But it was only in 200 BCE, after Rome won against the Hannibal and the Carthaginians, that it felt secure enough to develop its culture.
Byzantine & Romanesque (5th to 13th Centuries)
The best samples of Byzantine mosaics in the world are found in Italy. One example is at the Basilica of Santa Prassede in Rome, an ancient titular church and minor basilica located near the papal basilica of Saint Mary Major, at the corner from Santa Maria Maggiore.
Santa Prassede which dates to the 9th century, still has its original Byzantine mosaics. Pope Paschal, who reigned 817-824 along with emperor Charlemagne wanted Christianity to return its foundations, theologically and artistically. To achieve this, Paschal launched two programs: one is to recover the martyrs’ bones from Rome’s catacombs and the other, to build more churches.
To decorate the churches, Paschal hired professional mosaicists. In Santa Prassede, mosaics were installed in the apse, the triumphal arch, and the apsidal arch. In the apse, Jesus, positioned at the center is flanked by Saints Peter and Paul who present Prassede and Pudenziana to God. On the far left is Paschal, with the square halo holding a model of the church as an offering to Jesus. Below is an inscription that expresses Paschal’s hope that this offering can secure his place in heaven.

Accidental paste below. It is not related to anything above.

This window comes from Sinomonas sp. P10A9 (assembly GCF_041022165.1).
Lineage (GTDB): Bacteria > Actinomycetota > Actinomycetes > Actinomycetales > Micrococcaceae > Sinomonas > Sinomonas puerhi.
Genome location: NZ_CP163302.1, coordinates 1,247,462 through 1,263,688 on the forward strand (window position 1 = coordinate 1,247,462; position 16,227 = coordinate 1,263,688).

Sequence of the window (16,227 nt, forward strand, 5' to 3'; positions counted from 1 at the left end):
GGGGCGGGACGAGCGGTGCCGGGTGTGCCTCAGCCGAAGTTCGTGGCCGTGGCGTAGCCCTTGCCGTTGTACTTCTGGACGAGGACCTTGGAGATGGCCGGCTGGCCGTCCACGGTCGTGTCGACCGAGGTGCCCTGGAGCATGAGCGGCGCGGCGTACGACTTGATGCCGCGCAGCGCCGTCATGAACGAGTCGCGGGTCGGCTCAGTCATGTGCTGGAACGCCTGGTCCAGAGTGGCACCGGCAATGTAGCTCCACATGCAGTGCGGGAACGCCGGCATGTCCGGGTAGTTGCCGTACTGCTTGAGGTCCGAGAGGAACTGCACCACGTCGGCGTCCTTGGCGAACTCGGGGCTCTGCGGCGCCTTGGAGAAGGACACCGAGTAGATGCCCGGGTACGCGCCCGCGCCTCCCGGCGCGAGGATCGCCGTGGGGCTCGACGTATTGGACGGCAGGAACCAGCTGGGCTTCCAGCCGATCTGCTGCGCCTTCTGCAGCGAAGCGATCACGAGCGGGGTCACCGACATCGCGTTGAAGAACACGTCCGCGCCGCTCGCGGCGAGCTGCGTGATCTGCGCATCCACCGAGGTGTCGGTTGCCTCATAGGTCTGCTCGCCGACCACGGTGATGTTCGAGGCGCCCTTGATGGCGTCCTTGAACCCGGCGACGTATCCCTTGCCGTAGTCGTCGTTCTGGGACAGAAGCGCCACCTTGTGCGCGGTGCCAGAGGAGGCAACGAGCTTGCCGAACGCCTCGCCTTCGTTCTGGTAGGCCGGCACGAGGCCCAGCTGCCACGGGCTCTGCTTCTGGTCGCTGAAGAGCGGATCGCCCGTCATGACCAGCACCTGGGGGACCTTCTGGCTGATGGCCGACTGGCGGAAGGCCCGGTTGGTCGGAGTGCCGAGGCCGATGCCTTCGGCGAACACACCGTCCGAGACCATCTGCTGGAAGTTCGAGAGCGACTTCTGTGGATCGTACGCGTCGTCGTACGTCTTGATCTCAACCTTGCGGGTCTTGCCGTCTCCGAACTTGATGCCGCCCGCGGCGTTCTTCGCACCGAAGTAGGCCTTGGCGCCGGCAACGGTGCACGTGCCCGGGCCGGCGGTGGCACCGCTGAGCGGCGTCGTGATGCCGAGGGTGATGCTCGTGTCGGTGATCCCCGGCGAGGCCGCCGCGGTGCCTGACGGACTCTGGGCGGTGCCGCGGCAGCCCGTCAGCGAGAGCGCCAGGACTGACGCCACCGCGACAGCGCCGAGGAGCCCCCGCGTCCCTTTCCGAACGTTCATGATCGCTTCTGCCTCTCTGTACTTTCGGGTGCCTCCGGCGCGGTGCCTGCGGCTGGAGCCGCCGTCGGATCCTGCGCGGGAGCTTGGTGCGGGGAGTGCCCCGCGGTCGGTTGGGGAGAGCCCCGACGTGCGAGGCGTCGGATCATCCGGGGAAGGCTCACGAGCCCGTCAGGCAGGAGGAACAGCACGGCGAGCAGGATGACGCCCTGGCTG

International Gothic (late 13th to early 15th Centuries)
Late medieval Italian art were still largely ecclesiastical. In both Gothic painting and sculpture, the highly stylized, richly colored figures were more natural than in the Romanesque. One work by artist Giotto di Bondone (1266-1337), considered to be the greatest Gothic artist to work in Rome, can be seen at the Pinacoteca Vaticana, Rome. Titled, Stefaneschi Triptych Altarpiece (1315). This tempera on wood consists of three panels — the Crucifixion of St Peter, the Enthroned Christ, and the Beheading of St Paul. A predella shows the Virgin on a throne holding the Child Jesus and surrounded by the Apostles. The back of the triptych is also painted showing St James and St Peter Enthroned, St Paul, St John the Evangelist, and St Andrew and on the three panels.